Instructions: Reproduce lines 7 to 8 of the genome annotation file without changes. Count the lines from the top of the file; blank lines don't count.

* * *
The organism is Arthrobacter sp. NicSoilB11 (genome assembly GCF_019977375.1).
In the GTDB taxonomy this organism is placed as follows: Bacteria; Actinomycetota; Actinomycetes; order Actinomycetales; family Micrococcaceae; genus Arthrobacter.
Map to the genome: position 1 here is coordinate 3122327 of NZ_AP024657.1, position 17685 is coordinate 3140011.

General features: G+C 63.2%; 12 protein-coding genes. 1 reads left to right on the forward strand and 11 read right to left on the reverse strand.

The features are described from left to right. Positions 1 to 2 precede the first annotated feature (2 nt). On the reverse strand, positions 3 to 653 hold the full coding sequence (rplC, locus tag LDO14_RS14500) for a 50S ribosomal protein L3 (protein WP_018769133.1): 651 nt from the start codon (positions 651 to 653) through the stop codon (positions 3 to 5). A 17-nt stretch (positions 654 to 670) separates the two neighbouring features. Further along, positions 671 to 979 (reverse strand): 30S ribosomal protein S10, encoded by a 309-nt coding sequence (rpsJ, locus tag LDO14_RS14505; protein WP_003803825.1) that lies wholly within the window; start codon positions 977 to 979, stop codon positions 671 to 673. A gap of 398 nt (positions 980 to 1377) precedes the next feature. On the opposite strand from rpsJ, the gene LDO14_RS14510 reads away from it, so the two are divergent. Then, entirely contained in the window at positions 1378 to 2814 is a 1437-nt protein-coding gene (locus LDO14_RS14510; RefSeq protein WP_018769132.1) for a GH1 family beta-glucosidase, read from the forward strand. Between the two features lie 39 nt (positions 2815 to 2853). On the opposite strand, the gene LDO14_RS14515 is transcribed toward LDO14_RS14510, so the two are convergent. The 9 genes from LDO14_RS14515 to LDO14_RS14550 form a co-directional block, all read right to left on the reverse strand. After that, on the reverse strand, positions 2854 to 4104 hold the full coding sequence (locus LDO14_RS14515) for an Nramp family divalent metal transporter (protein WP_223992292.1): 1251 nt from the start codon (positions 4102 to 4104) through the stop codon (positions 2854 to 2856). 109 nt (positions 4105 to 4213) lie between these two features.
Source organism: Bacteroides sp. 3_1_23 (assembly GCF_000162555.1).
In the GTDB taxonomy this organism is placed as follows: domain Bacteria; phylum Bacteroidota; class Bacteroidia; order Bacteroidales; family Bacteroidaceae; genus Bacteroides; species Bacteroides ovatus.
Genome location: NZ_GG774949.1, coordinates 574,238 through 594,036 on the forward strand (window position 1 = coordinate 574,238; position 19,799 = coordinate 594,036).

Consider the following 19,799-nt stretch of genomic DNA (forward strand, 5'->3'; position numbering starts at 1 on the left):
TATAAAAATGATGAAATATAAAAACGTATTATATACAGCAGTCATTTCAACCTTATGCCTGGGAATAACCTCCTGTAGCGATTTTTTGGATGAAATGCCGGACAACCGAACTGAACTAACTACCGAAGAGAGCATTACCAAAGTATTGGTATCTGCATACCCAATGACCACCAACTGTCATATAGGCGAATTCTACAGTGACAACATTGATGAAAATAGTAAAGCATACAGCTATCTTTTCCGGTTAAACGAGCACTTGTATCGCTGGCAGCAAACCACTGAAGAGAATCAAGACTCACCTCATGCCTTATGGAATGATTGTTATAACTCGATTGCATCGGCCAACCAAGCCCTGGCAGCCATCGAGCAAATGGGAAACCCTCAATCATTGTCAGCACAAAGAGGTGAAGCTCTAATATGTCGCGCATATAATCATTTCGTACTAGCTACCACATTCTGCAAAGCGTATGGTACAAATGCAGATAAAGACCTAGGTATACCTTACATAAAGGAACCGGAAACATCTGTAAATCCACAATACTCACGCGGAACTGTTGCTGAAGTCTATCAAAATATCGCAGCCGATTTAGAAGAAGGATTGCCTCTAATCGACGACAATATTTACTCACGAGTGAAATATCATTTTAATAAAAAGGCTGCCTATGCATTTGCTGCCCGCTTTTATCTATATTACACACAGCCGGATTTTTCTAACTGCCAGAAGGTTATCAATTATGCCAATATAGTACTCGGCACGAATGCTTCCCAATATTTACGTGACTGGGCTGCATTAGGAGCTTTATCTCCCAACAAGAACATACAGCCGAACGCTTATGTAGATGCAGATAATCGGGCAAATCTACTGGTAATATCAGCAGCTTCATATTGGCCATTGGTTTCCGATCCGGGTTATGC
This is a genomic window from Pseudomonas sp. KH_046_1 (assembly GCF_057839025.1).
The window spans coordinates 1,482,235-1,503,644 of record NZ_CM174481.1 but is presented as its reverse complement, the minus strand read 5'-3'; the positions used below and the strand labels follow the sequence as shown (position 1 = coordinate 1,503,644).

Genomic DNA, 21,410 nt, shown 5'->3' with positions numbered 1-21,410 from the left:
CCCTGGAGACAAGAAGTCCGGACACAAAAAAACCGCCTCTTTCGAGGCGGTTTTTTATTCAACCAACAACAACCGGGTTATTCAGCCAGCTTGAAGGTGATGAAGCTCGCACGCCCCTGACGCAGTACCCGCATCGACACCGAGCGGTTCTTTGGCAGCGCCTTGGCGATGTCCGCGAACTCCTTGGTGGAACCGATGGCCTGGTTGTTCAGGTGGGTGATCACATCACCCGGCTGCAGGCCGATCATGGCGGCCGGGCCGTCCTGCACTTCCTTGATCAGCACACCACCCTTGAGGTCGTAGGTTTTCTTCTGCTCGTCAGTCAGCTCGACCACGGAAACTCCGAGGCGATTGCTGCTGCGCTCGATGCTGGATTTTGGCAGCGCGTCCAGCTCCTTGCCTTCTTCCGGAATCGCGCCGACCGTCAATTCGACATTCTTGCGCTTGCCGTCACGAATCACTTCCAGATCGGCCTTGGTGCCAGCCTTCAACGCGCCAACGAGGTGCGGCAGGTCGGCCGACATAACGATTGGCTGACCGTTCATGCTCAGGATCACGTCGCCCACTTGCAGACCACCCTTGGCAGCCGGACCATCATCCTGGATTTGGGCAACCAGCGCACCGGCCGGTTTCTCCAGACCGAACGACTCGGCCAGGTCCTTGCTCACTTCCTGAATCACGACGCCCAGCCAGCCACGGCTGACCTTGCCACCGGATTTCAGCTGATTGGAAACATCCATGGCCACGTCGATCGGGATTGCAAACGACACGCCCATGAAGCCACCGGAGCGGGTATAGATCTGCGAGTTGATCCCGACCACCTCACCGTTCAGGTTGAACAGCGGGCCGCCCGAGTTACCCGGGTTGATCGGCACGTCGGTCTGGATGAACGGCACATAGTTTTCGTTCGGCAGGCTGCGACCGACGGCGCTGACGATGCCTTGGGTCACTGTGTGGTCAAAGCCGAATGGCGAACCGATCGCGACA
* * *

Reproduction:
In the GTDB taxonomy this organism is placed as follows: domain Bacteria; phylum Bacteroidota; class Bacteroidia; order Bacteroidales; family Bacteroidaceae; genus Bacteroides; species Bacteroides ovatus.
Genome location: NZ_GG774949.1, coordinates 574,238 through 594,036 on the forward strand (window position 1 = coordinate 574,238; position 19,799 = coordinate 594,036).